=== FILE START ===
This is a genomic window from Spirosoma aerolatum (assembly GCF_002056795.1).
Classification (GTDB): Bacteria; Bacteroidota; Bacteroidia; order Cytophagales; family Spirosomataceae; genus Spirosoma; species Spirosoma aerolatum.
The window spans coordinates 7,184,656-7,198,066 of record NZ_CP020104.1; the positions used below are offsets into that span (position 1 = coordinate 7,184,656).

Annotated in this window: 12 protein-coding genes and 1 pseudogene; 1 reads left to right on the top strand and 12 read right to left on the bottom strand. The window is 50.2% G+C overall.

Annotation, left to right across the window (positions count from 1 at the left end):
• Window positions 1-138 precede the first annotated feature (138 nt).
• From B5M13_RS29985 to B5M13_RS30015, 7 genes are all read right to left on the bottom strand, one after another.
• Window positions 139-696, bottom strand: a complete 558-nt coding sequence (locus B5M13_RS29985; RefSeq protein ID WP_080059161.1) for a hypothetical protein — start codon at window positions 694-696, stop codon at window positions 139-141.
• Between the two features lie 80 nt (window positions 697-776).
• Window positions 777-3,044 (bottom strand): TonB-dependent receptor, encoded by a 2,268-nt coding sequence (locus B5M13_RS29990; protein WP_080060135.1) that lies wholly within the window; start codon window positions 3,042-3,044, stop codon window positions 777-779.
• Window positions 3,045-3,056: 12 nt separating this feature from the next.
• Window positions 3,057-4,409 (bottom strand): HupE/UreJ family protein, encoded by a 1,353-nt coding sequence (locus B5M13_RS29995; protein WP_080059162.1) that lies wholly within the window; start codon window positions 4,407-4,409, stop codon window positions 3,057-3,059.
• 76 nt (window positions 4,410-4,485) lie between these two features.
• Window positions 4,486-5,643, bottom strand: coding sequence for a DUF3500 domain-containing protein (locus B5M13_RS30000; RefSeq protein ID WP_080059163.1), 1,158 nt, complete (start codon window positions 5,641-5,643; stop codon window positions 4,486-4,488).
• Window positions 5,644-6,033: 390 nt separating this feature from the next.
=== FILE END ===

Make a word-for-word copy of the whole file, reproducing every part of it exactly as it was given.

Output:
This is a genomic window from Spirosoma aerolatum (assembly GCF_002056795.1).
Classification (GTDB): Bacteria; Bacteroidota; Bacteroidia; order Cytophagales; family Spirosomataceae; genus Spirosoma; species Spirosoma aerolatum.
The window spans coordinates 7,184,656-7,198,066 of record NZ_CP020104.1; the positions used below are offsets into that span (position 1 = coordinate 7,184,656).

Annotated in this window: 12 protein-coding genes and 1 pseudogene; 1 reads left to right on the top strand and 12 read right to left on the bottom strand. The window is 50.2% G+C overall.

Annotation, left to right across the window (positions count from 1 at the left end):
• Window positions 1-138 precede the first annotated feature (138 nt).
• From B5M13_RS29985 to B5M13_RS30015, 7 genes are all read right to left on the bottom strand, one after another.
• Window positions 139-696, bottom strand: a complete 558-nt coding sequence (locus B5M13_RS29985; RefSeq protein ID WP_080059161.1) for a hypothetical protein — start codon at window positions 694-696, stop codon at window positions 139-141.
• Between the two features lie 80 nt (window positions 697-776).
• Window positions 777-3,044 (bottom strand): TonB-dependent receptor, encoded by a 2,268-nt coding sequence (locus B5M13_RS29990; protein WP_080060135.1) that lies wholly within the window; start codon window positions 3,042-3,044, stop codon window positions 777-779.
• Window positions 3,045-3,056: 12 nt separating this feature from the next.
• Window positions 3,057-4,409 (bottom strand): HupE/UreJ family protein, encoded by a 1,353-nt coding sequence (locus B5M13_RS29995; protein WP_080059162.1) that lies wholly within the window; start codon window positions 4,407-4,409, stop codon window positions 3,057-3,059.
• 76 nt (window positions 4,410-4,485) lie between these two features.
• Window positions 4,486-5,643, bottom strand: coding sequence for a DUF3500 domain-containing protein (locus B5M13_RS30000; RefSeq protein ID WP_080059163.1), 1,158 nt, complete (start codon window positions 5,641-5,643; stop codon window positions 4,486-4,488).
• Window positions 5,644-6,033: 390 nt separating this feature from the next.